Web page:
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Iraq offers to act as a mediator for Saudi-Iran tension

IRAN, Tehran —On Wednesday, Iraq offered to mediate between Saudi Arabia and Iran after tensions soared following the kingdom’s execution of a Shiite cleric and attacks on two Saudi diplomatic posts in the Islamic Republic.

The standoff has seen Saudi Arabia sever diplomatic ties with its longtime regional rival and could hinder efforts to resolve the conflicts in Syria and Yemen, where Riyadh and Tehran back opposite sides, as well as affect the implementation of the Iran nuclear deal.

Iraqi Foreign Minister Ibrahim al-Jaafari proposed mediation during a news conference in Tehran, but also referred to the execution of Sheikh Nimr al-Nimr as a “crime.” Saudi Arabia and its allies say al-Nimr was found guilty of terrorism charges, and that condemnations of the execution amount to meddling in Riyadh’s internal affairs.

Iraq has undertaken a delicate balancing act amid the latest regional turmoil. The Shiite-led government in Baghdad relies on Iranian help to battle the extremist Islamic State group, but is also trying to repair ties to oil-rich Saudi Arabia, which last week sent an ambassador to Baghdad for the first time in 25 years.

Speaking alongside Iranian Foreign Minister Mohammad Javad Zarif, al-Jaafari said Iraq’s place in the heart of the Middle East allows it to play a role in trying to “alleviate tensions.”

 “This responsibility has been given to us and we have been active from the early moments to lessen tensions to prevent a disaster from happening that could affect the entire region,” he said.

Russia also has offered itself as a potential mediator, though it’s unclear whether Saudi or Iranian officials have responded to the proposal.

Zarif, meanwhile, blamed Saudi Arabia for exacerbating the situation.

“We have treated these actions with magnanimity and nobleness but unfortunately our neighbor, Saudi Arabia, did not respond to it properly,” he said. “The process of provoking tension must be stopped.”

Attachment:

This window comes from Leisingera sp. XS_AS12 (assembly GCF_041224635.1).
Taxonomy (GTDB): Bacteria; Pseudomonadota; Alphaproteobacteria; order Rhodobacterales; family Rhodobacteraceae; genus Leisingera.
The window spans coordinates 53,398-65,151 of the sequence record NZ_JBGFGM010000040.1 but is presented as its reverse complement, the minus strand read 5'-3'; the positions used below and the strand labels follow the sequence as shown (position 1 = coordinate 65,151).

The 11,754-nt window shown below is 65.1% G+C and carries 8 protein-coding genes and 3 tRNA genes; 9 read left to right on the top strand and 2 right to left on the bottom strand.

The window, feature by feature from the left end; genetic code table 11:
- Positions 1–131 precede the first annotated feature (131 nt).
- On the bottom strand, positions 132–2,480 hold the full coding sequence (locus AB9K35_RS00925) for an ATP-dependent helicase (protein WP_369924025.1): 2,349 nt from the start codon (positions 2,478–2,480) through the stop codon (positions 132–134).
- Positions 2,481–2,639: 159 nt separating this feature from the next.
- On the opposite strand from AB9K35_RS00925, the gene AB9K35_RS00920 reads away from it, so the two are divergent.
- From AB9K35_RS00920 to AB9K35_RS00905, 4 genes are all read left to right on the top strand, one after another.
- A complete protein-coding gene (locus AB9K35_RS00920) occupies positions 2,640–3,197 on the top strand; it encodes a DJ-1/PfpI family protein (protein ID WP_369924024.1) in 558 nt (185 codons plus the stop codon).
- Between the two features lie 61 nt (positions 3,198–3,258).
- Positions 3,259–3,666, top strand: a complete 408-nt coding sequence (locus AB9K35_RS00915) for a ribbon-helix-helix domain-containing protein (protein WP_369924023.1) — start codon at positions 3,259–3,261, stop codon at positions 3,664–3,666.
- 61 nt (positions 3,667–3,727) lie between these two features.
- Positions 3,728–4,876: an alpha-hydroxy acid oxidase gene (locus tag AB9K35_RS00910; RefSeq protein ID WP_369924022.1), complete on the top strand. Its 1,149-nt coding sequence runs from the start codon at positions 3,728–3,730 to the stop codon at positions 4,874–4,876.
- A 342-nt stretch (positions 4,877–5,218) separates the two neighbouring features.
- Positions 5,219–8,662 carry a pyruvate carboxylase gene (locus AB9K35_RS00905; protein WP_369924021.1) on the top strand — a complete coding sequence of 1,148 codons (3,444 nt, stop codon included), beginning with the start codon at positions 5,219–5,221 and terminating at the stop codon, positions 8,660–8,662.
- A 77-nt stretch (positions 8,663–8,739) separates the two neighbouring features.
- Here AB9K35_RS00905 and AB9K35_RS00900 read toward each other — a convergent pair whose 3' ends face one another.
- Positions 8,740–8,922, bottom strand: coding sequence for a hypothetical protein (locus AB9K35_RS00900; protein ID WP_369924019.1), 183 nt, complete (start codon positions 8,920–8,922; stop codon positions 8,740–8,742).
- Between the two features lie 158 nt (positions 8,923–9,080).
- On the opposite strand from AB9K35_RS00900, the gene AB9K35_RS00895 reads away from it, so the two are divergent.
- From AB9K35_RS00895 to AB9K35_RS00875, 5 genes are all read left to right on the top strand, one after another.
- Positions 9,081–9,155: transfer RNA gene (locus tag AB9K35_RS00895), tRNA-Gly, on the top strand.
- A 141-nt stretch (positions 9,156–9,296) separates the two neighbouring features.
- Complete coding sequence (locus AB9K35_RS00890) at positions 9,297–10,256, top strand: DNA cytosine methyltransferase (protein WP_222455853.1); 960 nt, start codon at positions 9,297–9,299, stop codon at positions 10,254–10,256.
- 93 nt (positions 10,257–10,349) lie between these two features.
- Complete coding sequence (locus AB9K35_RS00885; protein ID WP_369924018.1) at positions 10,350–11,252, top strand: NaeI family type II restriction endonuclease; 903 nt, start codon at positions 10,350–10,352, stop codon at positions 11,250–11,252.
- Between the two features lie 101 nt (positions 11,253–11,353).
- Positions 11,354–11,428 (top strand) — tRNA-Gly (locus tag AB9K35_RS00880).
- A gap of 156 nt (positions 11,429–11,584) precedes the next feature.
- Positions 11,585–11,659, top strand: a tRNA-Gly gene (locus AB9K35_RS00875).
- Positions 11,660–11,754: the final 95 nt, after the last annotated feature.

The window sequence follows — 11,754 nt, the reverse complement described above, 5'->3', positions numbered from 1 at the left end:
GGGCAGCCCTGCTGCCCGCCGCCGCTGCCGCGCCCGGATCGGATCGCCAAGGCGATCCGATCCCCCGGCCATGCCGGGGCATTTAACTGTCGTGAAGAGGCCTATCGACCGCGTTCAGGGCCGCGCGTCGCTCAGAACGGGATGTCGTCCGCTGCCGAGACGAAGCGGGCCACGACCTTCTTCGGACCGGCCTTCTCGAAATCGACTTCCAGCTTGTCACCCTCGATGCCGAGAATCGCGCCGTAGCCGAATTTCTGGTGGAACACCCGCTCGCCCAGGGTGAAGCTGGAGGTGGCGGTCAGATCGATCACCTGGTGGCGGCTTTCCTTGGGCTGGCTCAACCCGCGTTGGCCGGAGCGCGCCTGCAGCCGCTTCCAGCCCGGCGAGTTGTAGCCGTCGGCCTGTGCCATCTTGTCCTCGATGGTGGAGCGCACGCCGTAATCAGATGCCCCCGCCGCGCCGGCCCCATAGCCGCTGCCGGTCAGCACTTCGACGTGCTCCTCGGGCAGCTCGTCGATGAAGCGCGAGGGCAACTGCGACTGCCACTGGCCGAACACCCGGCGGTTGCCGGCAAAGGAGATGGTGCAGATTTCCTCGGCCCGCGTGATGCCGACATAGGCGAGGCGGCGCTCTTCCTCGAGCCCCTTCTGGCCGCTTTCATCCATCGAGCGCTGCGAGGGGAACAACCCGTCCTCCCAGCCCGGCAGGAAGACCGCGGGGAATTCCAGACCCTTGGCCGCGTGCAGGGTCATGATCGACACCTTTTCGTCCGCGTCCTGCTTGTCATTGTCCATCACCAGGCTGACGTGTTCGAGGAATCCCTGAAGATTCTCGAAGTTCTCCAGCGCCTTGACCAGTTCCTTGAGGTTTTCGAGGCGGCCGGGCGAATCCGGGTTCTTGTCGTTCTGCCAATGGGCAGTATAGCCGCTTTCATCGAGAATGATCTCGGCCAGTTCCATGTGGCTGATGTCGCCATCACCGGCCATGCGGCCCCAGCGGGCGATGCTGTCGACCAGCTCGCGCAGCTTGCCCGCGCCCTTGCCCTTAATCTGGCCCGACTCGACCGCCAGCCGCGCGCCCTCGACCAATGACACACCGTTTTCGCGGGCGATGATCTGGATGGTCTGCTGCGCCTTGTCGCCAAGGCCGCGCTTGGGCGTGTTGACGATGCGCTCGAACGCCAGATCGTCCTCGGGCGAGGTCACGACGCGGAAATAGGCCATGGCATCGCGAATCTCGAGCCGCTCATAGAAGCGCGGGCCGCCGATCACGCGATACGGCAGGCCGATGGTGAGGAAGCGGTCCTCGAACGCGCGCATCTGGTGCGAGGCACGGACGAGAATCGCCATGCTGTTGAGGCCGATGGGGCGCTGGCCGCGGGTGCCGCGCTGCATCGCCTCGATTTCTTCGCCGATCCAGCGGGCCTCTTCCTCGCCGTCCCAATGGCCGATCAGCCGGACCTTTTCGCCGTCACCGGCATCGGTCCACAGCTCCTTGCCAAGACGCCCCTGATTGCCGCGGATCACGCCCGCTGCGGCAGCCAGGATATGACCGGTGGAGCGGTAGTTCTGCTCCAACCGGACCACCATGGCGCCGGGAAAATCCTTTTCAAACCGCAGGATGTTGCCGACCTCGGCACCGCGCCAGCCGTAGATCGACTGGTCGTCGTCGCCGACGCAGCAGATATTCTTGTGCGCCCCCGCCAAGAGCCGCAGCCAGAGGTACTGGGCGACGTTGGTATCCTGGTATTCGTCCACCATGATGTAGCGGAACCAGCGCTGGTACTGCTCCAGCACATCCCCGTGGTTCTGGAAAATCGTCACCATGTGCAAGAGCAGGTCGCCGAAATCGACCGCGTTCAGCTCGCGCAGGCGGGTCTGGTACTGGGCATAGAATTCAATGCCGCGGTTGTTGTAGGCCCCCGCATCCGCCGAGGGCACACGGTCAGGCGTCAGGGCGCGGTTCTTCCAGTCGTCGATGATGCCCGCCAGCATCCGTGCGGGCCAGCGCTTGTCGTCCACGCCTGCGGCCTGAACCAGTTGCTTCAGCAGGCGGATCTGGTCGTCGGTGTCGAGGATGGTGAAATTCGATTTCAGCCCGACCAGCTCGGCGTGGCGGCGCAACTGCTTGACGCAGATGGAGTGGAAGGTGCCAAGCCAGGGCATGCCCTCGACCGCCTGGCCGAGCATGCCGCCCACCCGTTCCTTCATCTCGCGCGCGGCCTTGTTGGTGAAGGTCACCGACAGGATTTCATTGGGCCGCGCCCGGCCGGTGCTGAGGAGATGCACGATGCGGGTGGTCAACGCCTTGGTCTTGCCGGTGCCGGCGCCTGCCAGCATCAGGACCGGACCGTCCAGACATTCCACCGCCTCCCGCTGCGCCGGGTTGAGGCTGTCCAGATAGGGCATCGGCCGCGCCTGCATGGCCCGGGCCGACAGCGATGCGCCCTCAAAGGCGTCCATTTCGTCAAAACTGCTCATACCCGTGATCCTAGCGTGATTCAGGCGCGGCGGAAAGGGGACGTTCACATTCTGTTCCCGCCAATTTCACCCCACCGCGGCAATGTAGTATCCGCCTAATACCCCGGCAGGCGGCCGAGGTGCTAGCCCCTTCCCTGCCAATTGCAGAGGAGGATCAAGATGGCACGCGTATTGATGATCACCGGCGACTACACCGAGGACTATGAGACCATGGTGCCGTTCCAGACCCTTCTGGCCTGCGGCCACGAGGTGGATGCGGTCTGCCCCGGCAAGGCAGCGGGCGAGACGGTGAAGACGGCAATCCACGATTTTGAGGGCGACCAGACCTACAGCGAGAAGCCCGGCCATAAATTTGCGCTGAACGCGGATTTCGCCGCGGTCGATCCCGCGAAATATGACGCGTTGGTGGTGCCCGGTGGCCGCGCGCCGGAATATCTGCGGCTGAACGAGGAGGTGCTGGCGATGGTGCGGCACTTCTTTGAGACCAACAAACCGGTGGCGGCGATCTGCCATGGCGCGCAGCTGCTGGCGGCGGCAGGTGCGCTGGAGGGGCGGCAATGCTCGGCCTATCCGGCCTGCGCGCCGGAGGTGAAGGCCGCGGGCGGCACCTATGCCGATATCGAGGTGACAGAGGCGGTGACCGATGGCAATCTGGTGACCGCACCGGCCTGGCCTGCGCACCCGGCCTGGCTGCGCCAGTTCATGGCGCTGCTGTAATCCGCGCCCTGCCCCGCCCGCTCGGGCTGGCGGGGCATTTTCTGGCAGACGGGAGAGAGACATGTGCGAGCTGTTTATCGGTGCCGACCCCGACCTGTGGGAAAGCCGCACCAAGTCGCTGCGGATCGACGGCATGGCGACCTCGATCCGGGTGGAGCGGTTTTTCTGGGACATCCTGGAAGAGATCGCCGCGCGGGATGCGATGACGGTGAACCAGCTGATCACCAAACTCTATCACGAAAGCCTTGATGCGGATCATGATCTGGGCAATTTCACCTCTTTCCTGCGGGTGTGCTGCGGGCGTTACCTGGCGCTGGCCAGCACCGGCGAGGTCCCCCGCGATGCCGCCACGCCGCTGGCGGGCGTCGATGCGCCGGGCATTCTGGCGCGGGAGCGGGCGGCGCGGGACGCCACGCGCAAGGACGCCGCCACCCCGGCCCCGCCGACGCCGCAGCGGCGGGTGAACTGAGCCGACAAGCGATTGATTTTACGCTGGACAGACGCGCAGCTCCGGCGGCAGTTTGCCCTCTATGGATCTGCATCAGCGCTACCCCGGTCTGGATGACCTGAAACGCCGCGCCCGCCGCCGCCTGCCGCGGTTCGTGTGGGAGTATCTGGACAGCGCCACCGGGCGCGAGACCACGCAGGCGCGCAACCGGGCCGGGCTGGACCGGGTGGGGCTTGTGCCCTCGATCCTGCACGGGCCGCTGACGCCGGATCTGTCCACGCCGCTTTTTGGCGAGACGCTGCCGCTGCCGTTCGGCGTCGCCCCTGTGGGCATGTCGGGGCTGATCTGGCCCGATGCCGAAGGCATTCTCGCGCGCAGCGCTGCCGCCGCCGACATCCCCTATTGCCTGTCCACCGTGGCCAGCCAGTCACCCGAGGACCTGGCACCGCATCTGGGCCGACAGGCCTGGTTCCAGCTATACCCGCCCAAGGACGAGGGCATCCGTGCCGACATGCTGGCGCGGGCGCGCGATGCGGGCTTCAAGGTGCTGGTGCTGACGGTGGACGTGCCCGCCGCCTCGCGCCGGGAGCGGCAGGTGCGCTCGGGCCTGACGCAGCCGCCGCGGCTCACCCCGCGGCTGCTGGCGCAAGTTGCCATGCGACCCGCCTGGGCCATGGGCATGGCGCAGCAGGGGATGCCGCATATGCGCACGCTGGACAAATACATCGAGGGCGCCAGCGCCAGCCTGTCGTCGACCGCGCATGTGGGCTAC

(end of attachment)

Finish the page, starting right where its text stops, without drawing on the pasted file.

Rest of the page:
The diplomatic standoff between Iran and Saudi Arabia began Saturday, when the kingdom executed al-Nimr and 46 others convicted of terror charges — the largest mass execution it has carried out since 1980.

Iranian protesters responded by attacking the Saudi Arabia’s embassy in Tehran and its consulate in Mashhad. Late Sunday, Saudi Arabia announced it was severing relations with Iran because of the assaults. On Wednesday, Iranian diplomats in Saudi Arabia returned to Tehran, according to state media.

Since Saudi Arabia severed ties to Iran, a host of its allies have cut or reduced their ties as well. Among those is Bahrain, which said Wednesday it had broken up a Shiite militant group backed by the Lebanese Hezbollah and the Iranian Revolutionary Guard.

 Bahrain’s Interior Ministry accused the suspects of receiving $20,000 from Hezbollah leader Hassan Nasrallah, and of having links to those behind a July 2015 bombing that killed two police officers

Bahrain, home to the U.S. Navy’s 5th Fleet, has a Sunni-ruled monarchy but a Shiite majority. It has faced low-level turmoil since 2011 Arab Spring-inspired protests by Shiites seeking more political rights. It has long accused Iran of fueling the unrest and sponsoring attacks in the country, something the Islamic Republic has denied.

On Wednesday, Oman also broke its silence on the Mideast turmoil and called the Saudi diplomatic post attacks “unacceptable,” while leaving its ties to Iran untouched. The sultanate has been a long-time mediator between Iran and the rest of the world and helped jumpstart negotiations for the nuclear deal with global powers reached last year.

In eastern Saudi Arabia, where al-Nimr agitated for greater political rights for Shiites in the Sunni-ruled kingdom, three days of mourning over his death were to end Wednesday night. Mohammed al-Nimr, the sheikh’s brother, said people planned to hold a funeral Thursday for the cleric, though Saudi authorities already buried his corpses in an undisclosed cemetery.

Sheikh Nimr al-Nimr was a staunch critic of the Saudi government but always denied advocating violence.

Asked about the diplomatic post attacks, Mohammed al-Nimr said it was “not acceptable.”

“We still believe that violence is not the right approach,” he said. “About my brother, we were hoping to end it in a political way rather than in blood.”

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